Category Archives: Tech - Page 3

Picasa 3, people’s names, and “Why doesn’t this work right, Google?”


Image via Wikipedia

So, I’ve been using Picasa 3 to organize photos. Great software, except for one big let-down.

One of the cool features I read about before downloading version 3, was the new face recognition engine. Unfortunately, it turns out that this is web-only. Meaning, all the work you do labeling the faces doesn’t get synced back to the local client which seems to limit it’s usefulness for no reason.

Evernote and AutoIt

The AutoIt SciTE editor.

Image via Wikipedia

I’m obsessive about using Evernote to keep track of everything I may ever want to remember. Recently, I’ve been writing some AutoIt code to help me automate the workflow I use to scan paper documents into Evernote. For anyone else who is interested in doing such a thing, I’ve released my _CreateNote AutoIt function here.

How I recovered my photos and much of the metadata with a few tools (Part 1)

There I was looking to centralize all the storage in my house on a Windows Home Server. I have 8 hard drives that were scattered among 4 PCs and it was just getting impossible to manage in any sane way. As part of this process, I was taking all but one of the hard drives out of each PC while at the same time carefully managing the process of backing the important data on each one into the free space amongst the others.

The Problem

Where I ran into problems is when I went to bed one night during this process. When I woke up the next morning I forgot that I hadn’t finished completely backing up one of the most important hard drives in the house. So, I went ahead with my plan and formatted it.

Big mistake.

It was a little while before I realized what I had done and by the time I did realize it, I had already installed a fresh copy of Vista on it and a few applications. As anyone who has tried to recover data before will tell you, the first thing you should do after accidentally formatting/deleting data is immediately stop writing data to the hard drive!

This hard drive contained all of our personal photos. While the fact that these were personal photos was bad enough, what was even worse was that a huge portion of them (gigabytes) were photos that my wife had spent countless hours manually scanning in and she was in the process of organizing and labeling them.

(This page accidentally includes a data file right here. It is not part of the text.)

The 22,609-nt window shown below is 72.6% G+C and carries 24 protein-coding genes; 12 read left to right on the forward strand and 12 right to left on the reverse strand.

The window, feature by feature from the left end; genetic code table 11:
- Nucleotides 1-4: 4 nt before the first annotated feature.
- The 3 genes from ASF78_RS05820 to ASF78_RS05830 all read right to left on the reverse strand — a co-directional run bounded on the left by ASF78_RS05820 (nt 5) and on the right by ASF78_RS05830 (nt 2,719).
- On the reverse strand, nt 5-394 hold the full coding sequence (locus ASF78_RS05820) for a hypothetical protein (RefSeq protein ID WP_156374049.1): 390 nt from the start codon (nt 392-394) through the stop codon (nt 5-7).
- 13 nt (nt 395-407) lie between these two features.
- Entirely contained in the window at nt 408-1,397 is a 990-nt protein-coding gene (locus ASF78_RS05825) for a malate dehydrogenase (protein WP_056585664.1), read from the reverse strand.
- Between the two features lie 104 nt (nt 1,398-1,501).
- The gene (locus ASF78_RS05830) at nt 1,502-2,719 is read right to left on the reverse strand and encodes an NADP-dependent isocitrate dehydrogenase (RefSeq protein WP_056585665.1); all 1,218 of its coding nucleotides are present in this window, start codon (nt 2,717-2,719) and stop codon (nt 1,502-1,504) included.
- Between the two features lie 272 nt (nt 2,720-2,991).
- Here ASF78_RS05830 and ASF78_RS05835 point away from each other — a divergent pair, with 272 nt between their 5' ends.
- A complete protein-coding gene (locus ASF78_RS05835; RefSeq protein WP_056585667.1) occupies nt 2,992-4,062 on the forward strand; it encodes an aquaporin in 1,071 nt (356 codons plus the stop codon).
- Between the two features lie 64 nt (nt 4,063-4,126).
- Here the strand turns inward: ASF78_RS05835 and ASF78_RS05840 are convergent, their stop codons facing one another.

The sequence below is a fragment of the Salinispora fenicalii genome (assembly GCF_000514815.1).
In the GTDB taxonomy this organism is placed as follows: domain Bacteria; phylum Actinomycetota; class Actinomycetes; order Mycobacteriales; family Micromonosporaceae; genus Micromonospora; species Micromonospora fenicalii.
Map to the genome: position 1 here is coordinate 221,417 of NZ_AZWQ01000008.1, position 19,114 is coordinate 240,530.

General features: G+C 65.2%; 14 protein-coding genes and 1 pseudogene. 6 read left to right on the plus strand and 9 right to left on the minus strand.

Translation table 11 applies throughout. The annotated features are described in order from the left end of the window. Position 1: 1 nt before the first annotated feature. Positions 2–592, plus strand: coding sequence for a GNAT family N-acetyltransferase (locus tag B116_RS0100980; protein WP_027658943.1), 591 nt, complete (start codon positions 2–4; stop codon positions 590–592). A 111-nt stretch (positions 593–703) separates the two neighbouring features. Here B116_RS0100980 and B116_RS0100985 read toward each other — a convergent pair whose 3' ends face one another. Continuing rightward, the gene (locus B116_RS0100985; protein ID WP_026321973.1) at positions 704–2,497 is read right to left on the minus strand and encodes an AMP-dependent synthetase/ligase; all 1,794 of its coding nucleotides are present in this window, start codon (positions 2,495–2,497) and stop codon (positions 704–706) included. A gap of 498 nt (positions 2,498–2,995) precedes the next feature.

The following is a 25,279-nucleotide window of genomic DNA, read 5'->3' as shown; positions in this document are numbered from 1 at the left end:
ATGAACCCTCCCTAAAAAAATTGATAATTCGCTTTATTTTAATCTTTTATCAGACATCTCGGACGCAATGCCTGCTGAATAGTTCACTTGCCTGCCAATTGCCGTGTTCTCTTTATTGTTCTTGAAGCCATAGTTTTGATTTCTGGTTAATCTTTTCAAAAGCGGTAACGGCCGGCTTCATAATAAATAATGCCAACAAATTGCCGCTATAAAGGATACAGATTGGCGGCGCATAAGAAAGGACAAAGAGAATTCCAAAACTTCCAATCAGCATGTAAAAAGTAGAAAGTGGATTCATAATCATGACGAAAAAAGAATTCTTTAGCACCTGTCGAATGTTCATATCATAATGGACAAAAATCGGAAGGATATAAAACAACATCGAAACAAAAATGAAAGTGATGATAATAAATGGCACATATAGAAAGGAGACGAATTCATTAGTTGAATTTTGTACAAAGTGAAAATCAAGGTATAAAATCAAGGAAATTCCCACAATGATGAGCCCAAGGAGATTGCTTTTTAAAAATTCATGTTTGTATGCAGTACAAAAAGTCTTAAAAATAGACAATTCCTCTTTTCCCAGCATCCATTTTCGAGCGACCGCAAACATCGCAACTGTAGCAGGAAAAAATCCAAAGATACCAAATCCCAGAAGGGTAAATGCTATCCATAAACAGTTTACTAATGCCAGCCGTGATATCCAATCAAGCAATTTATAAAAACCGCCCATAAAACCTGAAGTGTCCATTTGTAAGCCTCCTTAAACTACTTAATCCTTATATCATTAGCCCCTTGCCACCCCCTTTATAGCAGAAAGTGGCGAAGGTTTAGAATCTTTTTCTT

Getting the data back

So, after realizing my error, I immediately shut off the computer and removed the hard drive.  While I knew the general ideas behind data recovery, I wasn’t really aware of what I should do next, so I hit the internet and did some research.  After awhile I decided to put the hard drive into another PC and try out some various utilities I had come across to scan it and see what kind of data could be recovered.  This turned out to be an exercise in frustration, as all the tools I used just turned out reams of information that would of taken me years to go through and find anything of use.

I was beginning to brace myself for the inevitable storm that would follow after telling my wife that all the photos were gone.  At this point, a friend of mine pointed me towards a tool called PhotoRec.  At a high level, PhotoRec operates like many data recovery tools in that it looks at the unused space on your hard drive for orphaned data, which is often the data you had on their previously.  Where PhotoRec saved me was that it was written specifically to recognize photo data, which saves me from being buried in a mountain of information.

Since we had thousands and thousands of photos, I don’t really have any way to know if any of our photos were lost, but PhotoRec recoverd so many (after 6+ hours of processing) that it seems like I have our whole library back.

In my next post on the subject, I’ll talk about how PhotoRec wasn’t all I needed.

See part 2 of this post here.

I’m a computer

No, I’m not, but soon I could be.